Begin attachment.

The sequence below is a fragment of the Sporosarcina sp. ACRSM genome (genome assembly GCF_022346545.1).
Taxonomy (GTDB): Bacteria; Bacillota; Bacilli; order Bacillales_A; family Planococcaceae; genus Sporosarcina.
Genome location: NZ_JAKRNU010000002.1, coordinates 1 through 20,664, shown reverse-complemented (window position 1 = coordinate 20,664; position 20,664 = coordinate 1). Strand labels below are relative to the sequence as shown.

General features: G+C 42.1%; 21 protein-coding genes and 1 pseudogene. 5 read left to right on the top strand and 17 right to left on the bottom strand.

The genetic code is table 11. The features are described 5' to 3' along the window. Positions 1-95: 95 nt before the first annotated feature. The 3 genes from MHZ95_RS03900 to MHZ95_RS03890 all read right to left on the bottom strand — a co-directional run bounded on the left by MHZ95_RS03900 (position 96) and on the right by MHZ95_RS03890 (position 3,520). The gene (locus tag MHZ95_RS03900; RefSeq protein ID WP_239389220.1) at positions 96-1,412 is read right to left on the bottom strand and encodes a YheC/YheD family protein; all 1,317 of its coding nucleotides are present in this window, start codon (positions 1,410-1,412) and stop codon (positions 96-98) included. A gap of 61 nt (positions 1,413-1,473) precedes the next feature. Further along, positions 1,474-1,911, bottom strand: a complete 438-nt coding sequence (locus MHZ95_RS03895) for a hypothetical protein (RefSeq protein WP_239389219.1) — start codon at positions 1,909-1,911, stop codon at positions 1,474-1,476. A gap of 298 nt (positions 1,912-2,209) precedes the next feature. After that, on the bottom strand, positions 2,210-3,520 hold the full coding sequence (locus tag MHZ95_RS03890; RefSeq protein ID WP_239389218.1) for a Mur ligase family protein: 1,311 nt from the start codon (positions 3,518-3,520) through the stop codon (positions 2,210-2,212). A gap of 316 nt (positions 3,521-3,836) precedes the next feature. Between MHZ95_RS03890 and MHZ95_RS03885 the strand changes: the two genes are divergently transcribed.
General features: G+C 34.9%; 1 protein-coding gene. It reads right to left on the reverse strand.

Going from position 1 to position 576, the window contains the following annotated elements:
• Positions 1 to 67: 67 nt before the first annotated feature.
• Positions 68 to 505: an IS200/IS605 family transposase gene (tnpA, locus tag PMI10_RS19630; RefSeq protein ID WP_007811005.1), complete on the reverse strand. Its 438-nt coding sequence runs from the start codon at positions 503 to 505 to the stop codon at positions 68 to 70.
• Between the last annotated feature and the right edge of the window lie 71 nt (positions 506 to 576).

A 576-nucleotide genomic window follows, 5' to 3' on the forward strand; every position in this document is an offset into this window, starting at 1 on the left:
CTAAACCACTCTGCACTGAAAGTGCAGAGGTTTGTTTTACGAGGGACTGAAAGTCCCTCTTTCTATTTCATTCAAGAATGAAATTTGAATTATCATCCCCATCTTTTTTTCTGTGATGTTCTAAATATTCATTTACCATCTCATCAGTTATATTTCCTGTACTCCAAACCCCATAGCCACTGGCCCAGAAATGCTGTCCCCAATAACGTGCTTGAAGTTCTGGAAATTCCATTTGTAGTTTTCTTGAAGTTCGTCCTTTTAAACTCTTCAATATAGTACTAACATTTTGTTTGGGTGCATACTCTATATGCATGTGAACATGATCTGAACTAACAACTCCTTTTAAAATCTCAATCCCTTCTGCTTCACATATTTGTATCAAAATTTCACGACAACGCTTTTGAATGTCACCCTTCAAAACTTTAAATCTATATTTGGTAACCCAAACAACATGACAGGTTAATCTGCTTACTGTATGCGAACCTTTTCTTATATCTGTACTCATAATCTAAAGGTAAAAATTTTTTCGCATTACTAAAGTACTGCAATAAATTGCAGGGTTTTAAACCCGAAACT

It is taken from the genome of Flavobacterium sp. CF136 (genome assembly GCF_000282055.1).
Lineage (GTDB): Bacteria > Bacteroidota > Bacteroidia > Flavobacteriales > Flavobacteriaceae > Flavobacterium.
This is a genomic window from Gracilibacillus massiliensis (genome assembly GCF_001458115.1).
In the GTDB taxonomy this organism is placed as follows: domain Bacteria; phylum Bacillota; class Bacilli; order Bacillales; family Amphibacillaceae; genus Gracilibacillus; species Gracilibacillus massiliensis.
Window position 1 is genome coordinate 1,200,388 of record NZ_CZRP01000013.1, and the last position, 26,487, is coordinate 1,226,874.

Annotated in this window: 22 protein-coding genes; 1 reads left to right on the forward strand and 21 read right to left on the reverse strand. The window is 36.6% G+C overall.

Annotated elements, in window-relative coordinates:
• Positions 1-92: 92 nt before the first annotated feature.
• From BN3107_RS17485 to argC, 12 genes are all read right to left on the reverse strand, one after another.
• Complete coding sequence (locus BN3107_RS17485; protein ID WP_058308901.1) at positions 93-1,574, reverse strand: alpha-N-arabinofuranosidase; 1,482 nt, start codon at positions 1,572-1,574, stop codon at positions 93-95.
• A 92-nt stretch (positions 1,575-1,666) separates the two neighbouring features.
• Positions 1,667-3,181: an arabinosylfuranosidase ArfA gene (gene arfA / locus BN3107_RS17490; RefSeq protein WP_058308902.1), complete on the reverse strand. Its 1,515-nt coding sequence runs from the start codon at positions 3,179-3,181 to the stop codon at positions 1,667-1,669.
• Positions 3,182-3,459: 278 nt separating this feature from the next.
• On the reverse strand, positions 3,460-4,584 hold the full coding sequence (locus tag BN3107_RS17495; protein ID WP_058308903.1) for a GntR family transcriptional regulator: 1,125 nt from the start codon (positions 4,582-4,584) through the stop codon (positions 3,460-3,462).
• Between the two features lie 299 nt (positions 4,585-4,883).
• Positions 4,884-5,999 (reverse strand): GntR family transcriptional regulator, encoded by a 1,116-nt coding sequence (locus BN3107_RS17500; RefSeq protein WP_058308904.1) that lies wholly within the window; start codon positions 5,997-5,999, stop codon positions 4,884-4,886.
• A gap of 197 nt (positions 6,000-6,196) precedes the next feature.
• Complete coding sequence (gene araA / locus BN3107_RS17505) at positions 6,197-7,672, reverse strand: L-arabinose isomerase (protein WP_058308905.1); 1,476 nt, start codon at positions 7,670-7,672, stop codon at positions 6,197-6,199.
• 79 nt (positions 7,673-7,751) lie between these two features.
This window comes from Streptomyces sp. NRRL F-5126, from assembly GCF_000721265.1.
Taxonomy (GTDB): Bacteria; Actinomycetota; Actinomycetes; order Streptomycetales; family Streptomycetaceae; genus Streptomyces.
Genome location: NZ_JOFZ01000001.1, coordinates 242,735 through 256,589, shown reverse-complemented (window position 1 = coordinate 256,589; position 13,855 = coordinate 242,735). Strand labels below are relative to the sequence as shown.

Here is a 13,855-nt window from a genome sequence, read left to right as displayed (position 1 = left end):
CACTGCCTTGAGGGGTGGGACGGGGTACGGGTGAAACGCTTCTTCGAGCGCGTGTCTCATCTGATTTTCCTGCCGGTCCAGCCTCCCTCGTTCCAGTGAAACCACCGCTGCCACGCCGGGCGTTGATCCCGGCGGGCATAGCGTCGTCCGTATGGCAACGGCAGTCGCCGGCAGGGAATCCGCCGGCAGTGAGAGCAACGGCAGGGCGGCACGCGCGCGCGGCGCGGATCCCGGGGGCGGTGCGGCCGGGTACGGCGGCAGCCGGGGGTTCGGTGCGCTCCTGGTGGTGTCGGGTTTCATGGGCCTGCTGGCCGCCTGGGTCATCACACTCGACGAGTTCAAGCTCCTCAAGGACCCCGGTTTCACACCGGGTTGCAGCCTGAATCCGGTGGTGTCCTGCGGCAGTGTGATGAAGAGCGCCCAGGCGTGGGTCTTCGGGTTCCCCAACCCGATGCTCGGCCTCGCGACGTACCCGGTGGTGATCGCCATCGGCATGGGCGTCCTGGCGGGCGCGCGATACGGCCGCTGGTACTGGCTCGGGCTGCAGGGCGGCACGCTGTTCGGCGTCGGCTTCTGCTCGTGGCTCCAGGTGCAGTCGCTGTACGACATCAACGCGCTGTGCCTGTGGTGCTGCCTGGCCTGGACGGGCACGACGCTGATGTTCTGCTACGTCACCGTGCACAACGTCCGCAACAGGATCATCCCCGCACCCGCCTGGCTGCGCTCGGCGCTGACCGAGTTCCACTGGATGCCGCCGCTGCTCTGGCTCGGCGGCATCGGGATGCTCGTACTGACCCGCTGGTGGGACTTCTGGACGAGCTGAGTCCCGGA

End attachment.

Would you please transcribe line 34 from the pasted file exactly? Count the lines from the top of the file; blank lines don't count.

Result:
Genome location: NZ_JOFZ01000001.1, coordinates 242,735 through 256,589, shown reverse-complemented (window position 1 = coordinate 256,589; position 13,855 = coordinate 242,735). Strand labels below are relative to the sequence as shown.